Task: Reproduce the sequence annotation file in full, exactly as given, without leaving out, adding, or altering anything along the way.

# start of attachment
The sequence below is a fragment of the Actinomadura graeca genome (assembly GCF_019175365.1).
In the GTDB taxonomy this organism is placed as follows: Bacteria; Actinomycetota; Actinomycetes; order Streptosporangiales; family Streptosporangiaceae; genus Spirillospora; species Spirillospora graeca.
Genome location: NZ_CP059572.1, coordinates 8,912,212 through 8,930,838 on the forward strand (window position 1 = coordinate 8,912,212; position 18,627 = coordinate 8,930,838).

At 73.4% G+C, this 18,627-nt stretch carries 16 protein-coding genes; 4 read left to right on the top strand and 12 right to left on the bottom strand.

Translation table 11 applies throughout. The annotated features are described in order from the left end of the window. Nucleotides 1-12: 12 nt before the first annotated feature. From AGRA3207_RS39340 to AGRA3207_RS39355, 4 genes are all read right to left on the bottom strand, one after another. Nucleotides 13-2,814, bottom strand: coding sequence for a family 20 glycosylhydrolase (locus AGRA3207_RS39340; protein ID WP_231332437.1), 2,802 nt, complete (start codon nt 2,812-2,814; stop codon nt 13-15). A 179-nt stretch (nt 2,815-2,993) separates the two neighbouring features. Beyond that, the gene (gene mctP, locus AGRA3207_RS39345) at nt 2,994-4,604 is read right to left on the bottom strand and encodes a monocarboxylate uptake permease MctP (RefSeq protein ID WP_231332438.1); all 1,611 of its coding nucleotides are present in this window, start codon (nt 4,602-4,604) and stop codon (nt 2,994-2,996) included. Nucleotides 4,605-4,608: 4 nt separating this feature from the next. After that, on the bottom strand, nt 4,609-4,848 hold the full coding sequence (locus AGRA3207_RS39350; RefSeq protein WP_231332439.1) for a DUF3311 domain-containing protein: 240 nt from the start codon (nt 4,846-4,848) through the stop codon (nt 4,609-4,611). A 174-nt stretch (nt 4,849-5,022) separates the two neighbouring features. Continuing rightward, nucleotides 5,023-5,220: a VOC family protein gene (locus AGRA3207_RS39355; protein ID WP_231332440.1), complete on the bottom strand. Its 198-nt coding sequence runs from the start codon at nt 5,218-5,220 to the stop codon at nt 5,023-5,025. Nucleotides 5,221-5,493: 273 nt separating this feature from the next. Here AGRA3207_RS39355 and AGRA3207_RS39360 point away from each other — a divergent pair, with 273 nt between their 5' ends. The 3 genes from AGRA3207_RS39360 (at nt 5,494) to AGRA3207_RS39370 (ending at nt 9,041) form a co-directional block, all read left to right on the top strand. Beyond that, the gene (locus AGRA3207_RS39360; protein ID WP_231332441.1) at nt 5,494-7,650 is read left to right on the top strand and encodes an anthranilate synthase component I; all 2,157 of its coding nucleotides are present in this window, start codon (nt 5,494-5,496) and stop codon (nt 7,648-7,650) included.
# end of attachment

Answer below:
The sequence below is a fragment of the Actinomadura graeca genome (assembly GCF_019175365.1).
In the GTDB taxonomy this organism is placed as follows: Bacteria; Actinomycetota; Actinomycetes; order Streptosporangiales; family Streptosporangiaceae; genus Spirillospora; species Spirillospora graeca.
Genome location: NZ_CP059572.1, coordinates 8,912,212 through 8,930,838 on the forward strand (window position 1 = coordinate 8,912,212; position 18,627 = coordinate 8,930,838).

At 73.4% G+C, this 18,627-nt stretch carries 16 protein-coding genes; 4 read left to right on the top strand and 12 right to left on the bottom strand.

Translation table 11 applies throughout. The annotated features are described in order from the left end of the window. Nucleotides 1-12: 12 nt before the first annotated feature. From AGRA3207_RS39340 to AGRA3207_RS39355, 4 genes are all read right to left on the bottom strand, one after another. Nucleotides 13-2,814, bottom strand: coding sequence for a family 20 glycosylhydrolase (locus AGRA3207_RS39340; protein ID WP_231332437.1), 2,802 nt, complete (start codon nt 2,812-2,814; stop codon nt 13-15). A 179-nt stretch (nt 2,815-2,993) separates the two neighbouring features. Beyond that, the gene (gene mctP, locus AGRA3207_RS39345) at nt 2,994-4,604 is read right to left on the bottom strand and encodes a monocarboxylate uptake permease MctP (RefSeq protein ID WP_231332438.1); all 1,611 of its coding nucleotides are present in this window, start codon (nt 4,602-4,604) and stop codon (nt 2,994-2,996) included. Nucleotides 4,605-4,608: 4 nt separating this feature from the next. After that, on the bottom strand, nt 4,609-4,848 hold the full coding sequence (locus AGRA3207_RS39350; RefSeq protein WP_231332439.1) for a DUF3311 domain-containing protein: 240 nt from the start codon (nt 4,846-4,848) through the stop codon (nt 4,609-4,611). A 174-nt stretch (nt 4,849-5,022) separates the two neighbouring features. Continuing rightward, nucleotides 5,023-5,220: a VOC family protein gene (locus AGRA3207_RS39355; protein ID WP_231332440.1), complete on the bottom strand. Its 198-nt coding sequence runs from the start codon at nt 5,218-5,220 to the stop codon at nt 5,023-5,025. Nucleotides 5,221-5,493: 273 nt separating this feature from the next. Here AGRA3207_RS39355 and AGRA3207_RS39360 point away from each other — a divergent pair, with 273 nt between their 5' ends. The 3 genes from AGRA3207_RS39360 (at nt 5,494) to AGRA3207_RS39370 (ending at nt 9,041) form a co-directional block, all read left to right on the top strand. Beyond that, the gene (locus AGRA3207_RS39360; protein ID WP_231332441.1) at nt 5,494-7,650 is read left to right on the top strand and encodes an anthranilate synthase component I; all 2,157 of its coding nucleotides are present in this window, start codon (nt 5,494-5,496) and stop codon (nt 7,648-7,650) included.